arteries, using the bigger – right Gastroepiploic artery as conduit does not
compromise stomach blood supply. Anatomy of Gastroepiploic arteries is
presented on the picture 6.
It is not necessary to perform additional incision for harvesting this type of
conduit; the median sternotomy incision is extended inferiorly for a further 5cm
for performing laparotomy and Right Gastroepiploic artery harvesting.
The last artery that can be used as arterial conduit in the coronary bypass surgery
is Inferior Epigastric Artery. In many patients, when it is used alone, the length
of this artery is not sufficient for an independent graft. It is used as a composite
graft with the LIMA as extension graft. You are familiar with this artery regarding
anatomy of inguinal triangle. The inferior epigastric artery arises from the
external iliac artery and gives branches to the spermatic cord, pubis, abdominal
muscles, and skin (pic.7). Unfortunately this artery is positioned far away from
even extended sternotomy incision and its harvesting requires additional either
low midline, or paramedian, or oblique inguinal approach.
Saphenous Vein Graft. Despite of the progressive atherosclerosis that has been
founded in the vein graft, it is one of the major conduits for coronary arteries
bypass surgery. The Greater Saphenous Vein (GSV) of the lower extremity is the
best choice of this type of graft based on:
 There are two independent types of low extremity vein system and
removal of superficial one (GSV) does not jeopardize the vinous flow
from the leg
 Position, diameter and length of the GSV are in constant pattern which
simplifies its harvest
GSV is harvested in two different ways:
 Directly through multiple incisions and tunneling over the vein along the
medial thigh and leg (Pic.8).
Endoscopic vein harvest (Pic.9). In many patients it is possible to make
two small incisions, one above the knee, and the second upper thigh for
this type of harvest. Patient, leg and surgical team positions are presented
on pictures below.
(Part 1)
Mark Shikhman, MD, Ph.D., CSA
Andrea Scott, CST
The next picture (Pic.10) shows few different types of surgical accesses that
commonly used in cardiothoracic surgery
A – Sternotomy
B – Anterior Thoracotomy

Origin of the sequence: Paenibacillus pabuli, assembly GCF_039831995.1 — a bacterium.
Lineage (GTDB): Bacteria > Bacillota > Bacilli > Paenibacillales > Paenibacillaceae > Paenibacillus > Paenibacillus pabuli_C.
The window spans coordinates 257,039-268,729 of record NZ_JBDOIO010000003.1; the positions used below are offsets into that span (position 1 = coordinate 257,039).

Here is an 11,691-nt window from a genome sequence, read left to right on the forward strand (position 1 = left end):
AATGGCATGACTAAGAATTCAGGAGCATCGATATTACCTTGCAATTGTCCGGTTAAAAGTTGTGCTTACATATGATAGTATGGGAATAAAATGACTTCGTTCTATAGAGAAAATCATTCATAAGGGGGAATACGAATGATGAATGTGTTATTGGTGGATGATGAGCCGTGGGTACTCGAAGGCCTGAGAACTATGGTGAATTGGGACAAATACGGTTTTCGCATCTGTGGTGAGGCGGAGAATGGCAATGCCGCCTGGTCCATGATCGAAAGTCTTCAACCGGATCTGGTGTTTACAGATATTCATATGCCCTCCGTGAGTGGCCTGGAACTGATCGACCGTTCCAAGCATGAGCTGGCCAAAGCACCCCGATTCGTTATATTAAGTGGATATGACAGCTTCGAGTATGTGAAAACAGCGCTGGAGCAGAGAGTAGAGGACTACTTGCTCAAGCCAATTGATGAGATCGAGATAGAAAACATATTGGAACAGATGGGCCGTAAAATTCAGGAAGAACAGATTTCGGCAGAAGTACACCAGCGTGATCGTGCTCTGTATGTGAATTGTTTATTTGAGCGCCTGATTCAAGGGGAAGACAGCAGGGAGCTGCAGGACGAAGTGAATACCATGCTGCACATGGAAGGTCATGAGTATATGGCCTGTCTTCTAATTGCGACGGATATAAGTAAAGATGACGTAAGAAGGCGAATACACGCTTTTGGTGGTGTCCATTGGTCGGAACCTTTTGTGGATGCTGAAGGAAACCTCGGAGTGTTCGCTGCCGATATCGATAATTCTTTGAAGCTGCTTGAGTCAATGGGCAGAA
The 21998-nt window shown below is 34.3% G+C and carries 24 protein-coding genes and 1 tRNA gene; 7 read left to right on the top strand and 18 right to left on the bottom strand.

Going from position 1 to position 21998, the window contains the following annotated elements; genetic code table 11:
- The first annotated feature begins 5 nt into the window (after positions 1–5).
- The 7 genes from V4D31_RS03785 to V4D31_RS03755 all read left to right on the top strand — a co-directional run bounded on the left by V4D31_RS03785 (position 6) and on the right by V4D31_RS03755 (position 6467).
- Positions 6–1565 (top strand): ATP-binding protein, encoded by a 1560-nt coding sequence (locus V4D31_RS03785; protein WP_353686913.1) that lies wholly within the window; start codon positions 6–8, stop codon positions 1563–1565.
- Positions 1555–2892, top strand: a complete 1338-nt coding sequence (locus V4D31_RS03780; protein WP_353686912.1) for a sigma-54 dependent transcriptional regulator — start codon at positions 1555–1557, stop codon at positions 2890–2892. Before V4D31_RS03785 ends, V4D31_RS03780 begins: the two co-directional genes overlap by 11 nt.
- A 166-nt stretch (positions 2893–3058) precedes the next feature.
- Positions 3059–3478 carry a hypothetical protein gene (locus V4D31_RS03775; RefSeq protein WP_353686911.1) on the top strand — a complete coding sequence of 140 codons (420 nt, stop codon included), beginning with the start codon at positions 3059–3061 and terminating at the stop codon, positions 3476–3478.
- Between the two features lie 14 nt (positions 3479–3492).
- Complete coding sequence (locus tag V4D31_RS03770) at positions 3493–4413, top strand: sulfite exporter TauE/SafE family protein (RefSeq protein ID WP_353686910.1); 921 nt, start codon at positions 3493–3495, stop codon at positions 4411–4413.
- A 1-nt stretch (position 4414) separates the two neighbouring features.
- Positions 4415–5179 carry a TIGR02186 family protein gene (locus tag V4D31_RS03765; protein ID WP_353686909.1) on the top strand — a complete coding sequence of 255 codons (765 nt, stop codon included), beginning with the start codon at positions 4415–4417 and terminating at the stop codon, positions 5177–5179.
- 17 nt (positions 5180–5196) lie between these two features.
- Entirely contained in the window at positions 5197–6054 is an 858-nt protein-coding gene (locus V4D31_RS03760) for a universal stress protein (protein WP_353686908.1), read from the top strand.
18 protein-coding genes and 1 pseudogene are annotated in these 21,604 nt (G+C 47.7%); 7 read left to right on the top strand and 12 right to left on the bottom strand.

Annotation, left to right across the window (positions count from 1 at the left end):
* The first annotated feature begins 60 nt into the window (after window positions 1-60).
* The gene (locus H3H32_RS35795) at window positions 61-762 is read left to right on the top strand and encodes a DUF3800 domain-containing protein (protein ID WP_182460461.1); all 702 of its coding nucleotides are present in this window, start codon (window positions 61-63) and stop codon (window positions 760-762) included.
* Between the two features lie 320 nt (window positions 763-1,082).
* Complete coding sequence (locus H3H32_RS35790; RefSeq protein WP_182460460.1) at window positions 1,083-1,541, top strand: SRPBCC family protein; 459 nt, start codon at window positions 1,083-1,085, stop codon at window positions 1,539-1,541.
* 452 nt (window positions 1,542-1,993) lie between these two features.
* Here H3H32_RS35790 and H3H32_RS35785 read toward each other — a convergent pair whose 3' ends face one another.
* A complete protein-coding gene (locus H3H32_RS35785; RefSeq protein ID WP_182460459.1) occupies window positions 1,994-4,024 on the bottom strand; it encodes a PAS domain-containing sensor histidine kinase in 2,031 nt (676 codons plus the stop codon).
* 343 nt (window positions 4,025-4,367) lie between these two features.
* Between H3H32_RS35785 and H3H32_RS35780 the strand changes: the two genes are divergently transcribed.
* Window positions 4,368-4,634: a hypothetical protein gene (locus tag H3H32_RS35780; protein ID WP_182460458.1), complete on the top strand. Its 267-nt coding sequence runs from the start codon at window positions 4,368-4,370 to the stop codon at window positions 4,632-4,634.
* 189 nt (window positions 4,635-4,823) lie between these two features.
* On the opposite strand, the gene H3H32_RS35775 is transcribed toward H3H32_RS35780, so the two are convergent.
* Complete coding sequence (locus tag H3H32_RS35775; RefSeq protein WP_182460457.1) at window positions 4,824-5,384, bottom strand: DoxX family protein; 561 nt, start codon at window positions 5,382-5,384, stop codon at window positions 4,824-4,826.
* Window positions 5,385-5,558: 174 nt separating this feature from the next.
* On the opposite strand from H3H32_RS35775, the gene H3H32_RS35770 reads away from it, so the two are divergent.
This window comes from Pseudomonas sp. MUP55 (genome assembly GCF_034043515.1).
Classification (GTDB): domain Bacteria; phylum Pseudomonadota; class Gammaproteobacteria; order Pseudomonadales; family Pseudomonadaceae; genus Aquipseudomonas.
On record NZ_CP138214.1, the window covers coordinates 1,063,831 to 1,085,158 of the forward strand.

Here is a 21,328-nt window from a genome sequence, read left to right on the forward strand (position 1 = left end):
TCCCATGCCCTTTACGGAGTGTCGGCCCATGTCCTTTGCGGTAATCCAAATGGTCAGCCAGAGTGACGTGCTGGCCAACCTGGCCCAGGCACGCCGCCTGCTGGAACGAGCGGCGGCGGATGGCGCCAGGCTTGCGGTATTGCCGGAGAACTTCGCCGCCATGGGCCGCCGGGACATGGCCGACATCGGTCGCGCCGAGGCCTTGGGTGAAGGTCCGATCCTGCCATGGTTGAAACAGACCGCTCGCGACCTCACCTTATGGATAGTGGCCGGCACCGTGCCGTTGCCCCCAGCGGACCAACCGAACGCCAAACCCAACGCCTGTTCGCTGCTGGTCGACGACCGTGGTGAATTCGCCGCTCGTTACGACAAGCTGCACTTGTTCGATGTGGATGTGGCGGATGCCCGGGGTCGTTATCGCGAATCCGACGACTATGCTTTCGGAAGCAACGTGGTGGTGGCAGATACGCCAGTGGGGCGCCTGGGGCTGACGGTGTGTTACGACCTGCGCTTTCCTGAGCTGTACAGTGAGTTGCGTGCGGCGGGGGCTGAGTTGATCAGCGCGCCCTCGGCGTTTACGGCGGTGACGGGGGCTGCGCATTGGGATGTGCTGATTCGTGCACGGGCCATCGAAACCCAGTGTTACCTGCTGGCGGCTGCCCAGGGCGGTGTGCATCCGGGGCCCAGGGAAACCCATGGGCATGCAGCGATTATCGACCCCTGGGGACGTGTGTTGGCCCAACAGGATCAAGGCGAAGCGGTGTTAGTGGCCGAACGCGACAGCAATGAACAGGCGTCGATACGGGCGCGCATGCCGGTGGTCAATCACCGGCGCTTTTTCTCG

C – Sternotomy with Subxiphoid Laparotomy
D – Distal Sternotomy
E – Posterior Thoracotomy
F – Transverse Curved Laparotomy
In majority of the cases Sternotomy is the approach of the choice since entire
sternum must be divided for the traditional multi-vessel CABG operation.
Cardiopulmonary bypass
Cardiopulmonary bypass (Pic.11) has to be established by arterial cannulation
onto aortic arch and venous cannulation through the right atrial appendage into
the inferior vena cava.
In the conventional CABG procedures construction of the Distal Venous
Anastomoses should be performed first to avoid possible traction on the
mammary artery graft. Coronary artery is stabilized, the epicardium overlying the
artery is incised, and arteriotomy is performed for a distance of 6-8 mm (Pic.12).
The reversed saphenous vein is slightly beveled and anastomosed to the coronary
artery with a single 7/0 polypropylene suture (Pic.13).
Next, the Internal Mammary Artery (IMA) is anastomosed to the Left
Anterior Descending Coronary Artery (LAD). Once an adequate pedicle length
is determined, the LAD is incised and the IMA incised on an angle at an
appropriate distal site. A 7/0 or 8/0 polypropylene suture is used to construct this
type of anastomosis of approximately 3-4 mm in length with the continuous stitch
Final view of the anastomosis is presented below (Pic.15)
Now surgeon can go back and complete proximal vein graft anastomosis with
aorta. But in instances in which available vein for grafting is limited or when
there is concern about multiple anastomoses on aorta, surgeon can construct two
or more distal anastomoses with a single vein graft. It will be called Sequential
Distal Vein Graft Anastomoses (Pic.16).
The final stage of the grafting procedure is construction of the Proximal Vein
Graft Anastomoses. The Aorta Wall Punch is used to create openings in aorta for
anastomoses (Pic.17) and distal segment of the vein graft is anastomosed with
aorta (Pic.18).
The final view of the completed CABG procedure is presented below (Pic.19).